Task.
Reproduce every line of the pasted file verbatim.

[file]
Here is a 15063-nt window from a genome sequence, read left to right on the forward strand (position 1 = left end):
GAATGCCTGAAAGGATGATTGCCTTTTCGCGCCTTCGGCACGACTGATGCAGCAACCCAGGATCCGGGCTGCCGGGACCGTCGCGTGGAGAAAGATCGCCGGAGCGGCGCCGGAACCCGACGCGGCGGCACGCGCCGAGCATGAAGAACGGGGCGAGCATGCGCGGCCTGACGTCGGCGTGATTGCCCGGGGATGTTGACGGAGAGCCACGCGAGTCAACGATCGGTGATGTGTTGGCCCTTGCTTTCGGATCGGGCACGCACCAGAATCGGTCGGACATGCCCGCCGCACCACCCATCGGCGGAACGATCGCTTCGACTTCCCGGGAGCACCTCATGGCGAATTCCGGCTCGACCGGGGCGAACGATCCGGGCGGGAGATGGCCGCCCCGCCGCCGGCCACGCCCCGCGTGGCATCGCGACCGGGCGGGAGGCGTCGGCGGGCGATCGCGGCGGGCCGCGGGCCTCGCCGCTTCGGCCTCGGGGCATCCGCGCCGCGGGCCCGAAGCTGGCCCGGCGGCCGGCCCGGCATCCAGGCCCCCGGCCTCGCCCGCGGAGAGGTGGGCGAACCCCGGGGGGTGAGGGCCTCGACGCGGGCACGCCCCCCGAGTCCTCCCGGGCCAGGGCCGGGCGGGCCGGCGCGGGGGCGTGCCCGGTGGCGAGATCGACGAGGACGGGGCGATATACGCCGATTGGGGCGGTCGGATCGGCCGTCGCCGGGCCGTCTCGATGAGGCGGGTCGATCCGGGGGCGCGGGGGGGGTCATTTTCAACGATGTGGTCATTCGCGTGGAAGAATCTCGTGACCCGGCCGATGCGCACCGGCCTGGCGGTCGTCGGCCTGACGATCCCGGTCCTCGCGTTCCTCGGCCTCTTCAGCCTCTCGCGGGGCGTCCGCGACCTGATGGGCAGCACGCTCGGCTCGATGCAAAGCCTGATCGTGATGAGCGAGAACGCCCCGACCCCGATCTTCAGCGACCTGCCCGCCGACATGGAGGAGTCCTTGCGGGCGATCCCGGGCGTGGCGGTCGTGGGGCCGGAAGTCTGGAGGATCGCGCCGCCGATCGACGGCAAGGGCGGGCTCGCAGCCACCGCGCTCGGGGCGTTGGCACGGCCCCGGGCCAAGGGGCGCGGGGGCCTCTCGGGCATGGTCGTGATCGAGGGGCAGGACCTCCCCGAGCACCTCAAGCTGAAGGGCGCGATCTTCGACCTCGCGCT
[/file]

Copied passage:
Here is a 15063-nt window from a genome sequence, read left to right on the forward strand (position 1 = left end):
GAATGCCTGAAAGGATGATTGCCTTTTCGCGCCTTCGGCACGACTGATGCAGCAACCCAGGATCCGGGCTGCCGGGACCGTCGCGTGGAGAAAGATCGCCGGAGCGGCGCCGGAACCCGACGCGGCGGCACGCGCCGAGCATGAAGAACGGGGCGAGCATGCGCGGCCTGACGTCGGCGTGATTGCCCGGGGATGTTGACGGAGAGCCACGCGAGTCAACGATCGGTGATGTGTTGGCCCTTGCTTTCGGATCGGGCACGCACCAGAATCGGTCGGACATGCCCGCCGCACCACCCATCGGCGGAACGATCGCTTCGACTTCCCGGGAGCACCTCATGGCGAATTCCGGCTCGACCGGGGCGAACGATCCGGGCGGGAGATGGCCGCCCCGCCGCCGGCCACGCCCCGCGTGGCATCGCGACCGGGCGGGAGGCGTCGGCGGGCGATCGCGGCGGGCCGCGGGCCTCGCCGCTTCGGCCTCGGGGCATCCGCGCCGCGGGCCCGAAGCTGGCCCGGCGGCCGGCCCGGCATCCAGGCCCCCGGCCTCGCCCGCGGAGAGGTGGGCGAACCCCGGGGGGTGAGGGCCTCGACGCGGGCACGCCCCCCGAGTCCTCCCGGGCCAGGGCCGGGCGGGCCGGCGCGGGGGCGTGCCCGGTGGCGAGATCGACGAGGACGGGGCGATATACGCCGATTGGGGCGGTCGGATCGGCCGTCGCCGGGCCGTCTCGATGAGGCGGGTCGATCCGGGGGCGCGGGGGGGGTCATTTTCAACGATGTGGTCATTCGCGTGGAAGAATCTCGTGACCCGGCCGATGCGCACCGGCCTGGCGGTCGTCGGCCTGACGATCCCGGTCCTCGCGTTCCTCGGCCTCTTCAGCCTCTCGCGGGGCGTCCGCGACCTGATGGGCAGCACGCTCGGCTCGATGCAAAGCCTGATCGTGATGAGCGAGAACGCCCCGACCCCGATCTTCAGCGACCTGCCCGCCGACATGGAGGAGTCCTTGCGGGCGATCCCGGGCGTGGCGGTCGTGGGGCCGGAAGTCTGGAGGATCGCGCCGCCGATCGACGGCAAGGGCGGGCTCGCAGCCACCGCGCTCGGGGCGTTGGCACGGCCCCGGGCCAAGGGGCGCGGGGGCCTCTCGGGCATGGTCGTGATCGAGGGGCAGGACCTCCCCGAGCACCTCAAGCTGAAGGGCGCGATCTTCGACCTCGCGCT